The Apostolos Andreas Greek School in Birmingham was founded in 1958. It was initially housed in a traditional Greek coffee shop (kafeneio) owned by Andreas and Margarita Konstantinou in Lozells. Later on, the school moved to the premises of the church of The Dormition of the Theotokos & Apostolos Andreas. In the early 60’s, the number of students increased significantly due to the influx of Cypriot immigrant families. The rooms of a British school in the area were rented out so that over 260 students could be accommodated.
For about the next 40 years, the school was housed in various British schools in the City of Birmingham and in rooms behind the church, used temporarily. On November 23, 2002, the inauguration of the new building took place in the presence of Archbishop Grigorios. Since then, the school has been housed next to the church, in its own separate premises.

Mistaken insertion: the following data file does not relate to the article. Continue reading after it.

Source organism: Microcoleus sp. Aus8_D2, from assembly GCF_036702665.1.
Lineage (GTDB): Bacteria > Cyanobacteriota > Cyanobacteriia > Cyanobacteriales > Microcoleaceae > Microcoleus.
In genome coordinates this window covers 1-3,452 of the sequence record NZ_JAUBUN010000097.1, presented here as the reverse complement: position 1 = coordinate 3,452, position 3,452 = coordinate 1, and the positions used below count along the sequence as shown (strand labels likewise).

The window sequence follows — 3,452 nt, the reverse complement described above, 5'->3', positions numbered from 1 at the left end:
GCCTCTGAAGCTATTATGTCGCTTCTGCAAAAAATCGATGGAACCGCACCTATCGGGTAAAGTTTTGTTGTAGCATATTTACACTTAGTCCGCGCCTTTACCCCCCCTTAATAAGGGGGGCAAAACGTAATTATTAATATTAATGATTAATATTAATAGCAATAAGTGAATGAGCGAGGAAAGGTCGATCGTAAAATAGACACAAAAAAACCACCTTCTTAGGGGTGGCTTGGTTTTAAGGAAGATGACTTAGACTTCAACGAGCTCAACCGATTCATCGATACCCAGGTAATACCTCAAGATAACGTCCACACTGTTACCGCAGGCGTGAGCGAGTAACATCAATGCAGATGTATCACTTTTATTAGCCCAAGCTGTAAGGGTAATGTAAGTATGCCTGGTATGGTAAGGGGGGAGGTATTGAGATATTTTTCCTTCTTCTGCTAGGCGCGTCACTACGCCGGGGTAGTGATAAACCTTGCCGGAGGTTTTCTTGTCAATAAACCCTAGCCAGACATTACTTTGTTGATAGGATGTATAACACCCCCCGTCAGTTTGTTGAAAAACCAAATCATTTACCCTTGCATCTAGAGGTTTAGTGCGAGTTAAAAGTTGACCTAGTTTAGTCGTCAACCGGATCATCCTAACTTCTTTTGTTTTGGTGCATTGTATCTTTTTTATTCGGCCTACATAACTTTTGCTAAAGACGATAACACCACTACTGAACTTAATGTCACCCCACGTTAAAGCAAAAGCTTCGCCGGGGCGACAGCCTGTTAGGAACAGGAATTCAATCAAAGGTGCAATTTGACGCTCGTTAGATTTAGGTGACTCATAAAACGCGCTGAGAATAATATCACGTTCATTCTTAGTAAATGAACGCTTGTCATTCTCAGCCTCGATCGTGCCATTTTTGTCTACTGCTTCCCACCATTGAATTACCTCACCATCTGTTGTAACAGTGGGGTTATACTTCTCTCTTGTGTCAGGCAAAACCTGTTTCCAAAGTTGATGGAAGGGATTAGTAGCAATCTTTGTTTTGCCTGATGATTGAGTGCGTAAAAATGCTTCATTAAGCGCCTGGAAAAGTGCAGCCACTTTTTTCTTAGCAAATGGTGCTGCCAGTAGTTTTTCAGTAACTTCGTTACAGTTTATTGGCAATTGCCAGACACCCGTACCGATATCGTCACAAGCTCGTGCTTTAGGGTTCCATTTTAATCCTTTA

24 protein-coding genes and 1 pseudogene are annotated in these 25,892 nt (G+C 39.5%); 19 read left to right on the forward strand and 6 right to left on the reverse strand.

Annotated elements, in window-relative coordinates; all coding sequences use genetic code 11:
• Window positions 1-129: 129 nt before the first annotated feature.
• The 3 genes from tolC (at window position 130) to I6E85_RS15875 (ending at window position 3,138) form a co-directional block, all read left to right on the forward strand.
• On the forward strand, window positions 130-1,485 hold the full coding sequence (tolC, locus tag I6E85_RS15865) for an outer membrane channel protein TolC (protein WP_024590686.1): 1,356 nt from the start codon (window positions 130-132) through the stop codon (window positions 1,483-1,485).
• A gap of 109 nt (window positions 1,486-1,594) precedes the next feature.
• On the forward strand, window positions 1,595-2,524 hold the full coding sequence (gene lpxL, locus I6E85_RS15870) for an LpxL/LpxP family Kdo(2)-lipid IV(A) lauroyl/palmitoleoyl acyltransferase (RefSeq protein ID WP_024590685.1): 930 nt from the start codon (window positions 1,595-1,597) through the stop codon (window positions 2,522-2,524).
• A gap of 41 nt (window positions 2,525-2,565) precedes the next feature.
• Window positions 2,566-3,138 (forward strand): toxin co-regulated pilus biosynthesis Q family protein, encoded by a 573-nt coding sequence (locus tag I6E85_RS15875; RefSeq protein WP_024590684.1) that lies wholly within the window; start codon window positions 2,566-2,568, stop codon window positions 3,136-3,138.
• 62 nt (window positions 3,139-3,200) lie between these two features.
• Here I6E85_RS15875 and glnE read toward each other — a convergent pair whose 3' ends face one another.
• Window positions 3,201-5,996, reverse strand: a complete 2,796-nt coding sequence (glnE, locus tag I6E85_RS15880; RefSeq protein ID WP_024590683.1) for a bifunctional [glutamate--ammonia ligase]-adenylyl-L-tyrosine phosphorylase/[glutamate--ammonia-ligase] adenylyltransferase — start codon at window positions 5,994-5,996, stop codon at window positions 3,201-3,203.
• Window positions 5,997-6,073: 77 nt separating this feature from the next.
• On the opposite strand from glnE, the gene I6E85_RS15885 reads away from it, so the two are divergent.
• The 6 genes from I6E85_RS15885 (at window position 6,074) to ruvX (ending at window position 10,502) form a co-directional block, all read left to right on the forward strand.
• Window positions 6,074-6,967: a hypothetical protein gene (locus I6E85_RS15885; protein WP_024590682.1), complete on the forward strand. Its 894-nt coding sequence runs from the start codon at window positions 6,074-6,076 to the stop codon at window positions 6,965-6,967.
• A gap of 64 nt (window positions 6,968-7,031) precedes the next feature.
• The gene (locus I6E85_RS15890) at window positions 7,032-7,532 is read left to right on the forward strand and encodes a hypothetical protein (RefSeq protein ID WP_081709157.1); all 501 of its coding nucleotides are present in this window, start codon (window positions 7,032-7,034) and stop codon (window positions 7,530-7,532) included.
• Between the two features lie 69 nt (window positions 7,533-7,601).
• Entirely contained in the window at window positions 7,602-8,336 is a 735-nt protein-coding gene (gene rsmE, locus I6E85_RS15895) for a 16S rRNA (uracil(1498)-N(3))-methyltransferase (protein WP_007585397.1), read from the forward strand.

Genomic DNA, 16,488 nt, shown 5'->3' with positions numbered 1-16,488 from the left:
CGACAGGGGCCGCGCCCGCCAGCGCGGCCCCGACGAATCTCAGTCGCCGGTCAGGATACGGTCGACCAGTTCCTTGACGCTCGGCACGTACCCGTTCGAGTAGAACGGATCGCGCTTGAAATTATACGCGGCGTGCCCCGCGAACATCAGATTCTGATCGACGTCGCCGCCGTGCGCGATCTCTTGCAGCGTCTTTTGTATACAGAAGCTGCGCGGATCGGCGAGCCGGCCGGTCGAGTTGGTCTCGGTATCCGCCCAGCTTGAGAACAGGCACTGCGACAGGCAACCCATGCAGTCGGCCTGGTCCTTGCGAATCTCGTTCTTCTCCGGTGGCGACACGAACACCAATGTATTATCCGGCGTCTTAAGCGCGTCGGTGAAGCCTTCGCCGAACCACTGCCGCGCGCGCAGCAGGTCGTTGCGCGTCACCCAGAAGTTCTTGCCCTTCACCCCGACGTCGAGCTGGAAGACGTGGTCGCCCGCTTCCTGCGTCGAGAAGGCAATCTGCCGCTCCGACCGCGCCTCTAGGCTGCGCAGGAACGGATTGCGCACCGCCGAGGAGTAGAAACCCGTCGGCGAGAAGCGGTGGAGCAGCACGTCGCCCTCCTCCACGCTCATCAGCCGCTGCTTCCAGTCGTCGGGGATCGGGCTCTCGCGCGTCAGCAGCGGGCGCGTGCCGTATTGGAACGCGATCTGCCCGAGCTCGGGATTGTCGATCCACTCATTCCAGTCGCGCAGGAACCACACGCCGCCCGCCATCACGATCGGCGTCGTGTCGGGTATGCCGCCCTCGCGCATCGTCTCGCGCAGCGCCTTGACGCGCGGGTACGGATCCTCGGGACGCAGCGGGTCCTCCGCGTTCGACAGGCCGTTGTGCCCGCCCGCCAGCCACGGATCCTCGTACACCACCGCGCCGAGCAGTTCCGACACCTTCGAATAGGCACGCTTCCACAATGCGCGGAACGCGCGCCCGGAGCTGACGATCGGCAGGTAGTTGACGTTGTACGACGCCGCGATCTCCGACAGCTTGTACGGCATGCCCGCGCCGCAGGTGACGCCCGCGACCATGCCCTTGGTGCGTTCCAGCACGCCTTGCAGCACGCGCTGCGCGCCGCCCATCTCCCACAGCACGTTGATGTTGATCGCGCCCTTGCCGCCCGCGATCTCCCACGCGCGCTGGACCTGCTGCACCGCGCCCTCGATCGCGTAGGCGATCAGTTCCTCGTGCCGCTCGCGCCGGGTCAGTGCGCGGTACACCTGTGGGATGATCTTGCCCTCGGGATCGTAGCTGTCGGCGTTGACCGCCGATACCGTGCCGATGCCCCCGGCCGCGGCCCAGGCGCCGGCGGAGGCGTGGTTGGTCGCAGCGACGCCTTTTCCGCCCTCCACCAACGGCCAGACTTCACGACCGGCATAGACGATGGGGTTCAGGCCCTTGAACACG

A great number of important people and teachers have joined the school over the years. One of the most pre-eminent was Bishop Irinaios, who served for over 30 years and also became the school’s Headmaster.
But the most important figure in our school and in its history is Mr. Christophoros Cartoudis, who has been teaching at our school since 1961. He is currently the Headmaster, teaching the grandchildren of his students! In recognition for his contribution to the School and the Greek Language, Mr. Cartoudis was awarded the British Empire Medal in the Birthday Honours of 2014 by Her Majesty The Queen.
In 1995 our school became an examination centre, hosting students from various schools every year.
For the past 10 years, the Cypriot Ministry of Education has been appointing teachers to Greek Schools throughout the UK through the Cyprus Educational Mission (C.E.M). Our school’s Deputies appointed by the CEM were Maria Genari, Gianna Andreou, Christina Christodoulou, Mattheos Venetsanos, and currently, Panagiota Magou.
The school is also a member of the National Resource Centre for Supplementary Education (NRCSE).
As years go by, the school’s educational vision and values remain the same; teaching the students about the Greek language, history, religion, and culture to help them take pride in themselves and their roots.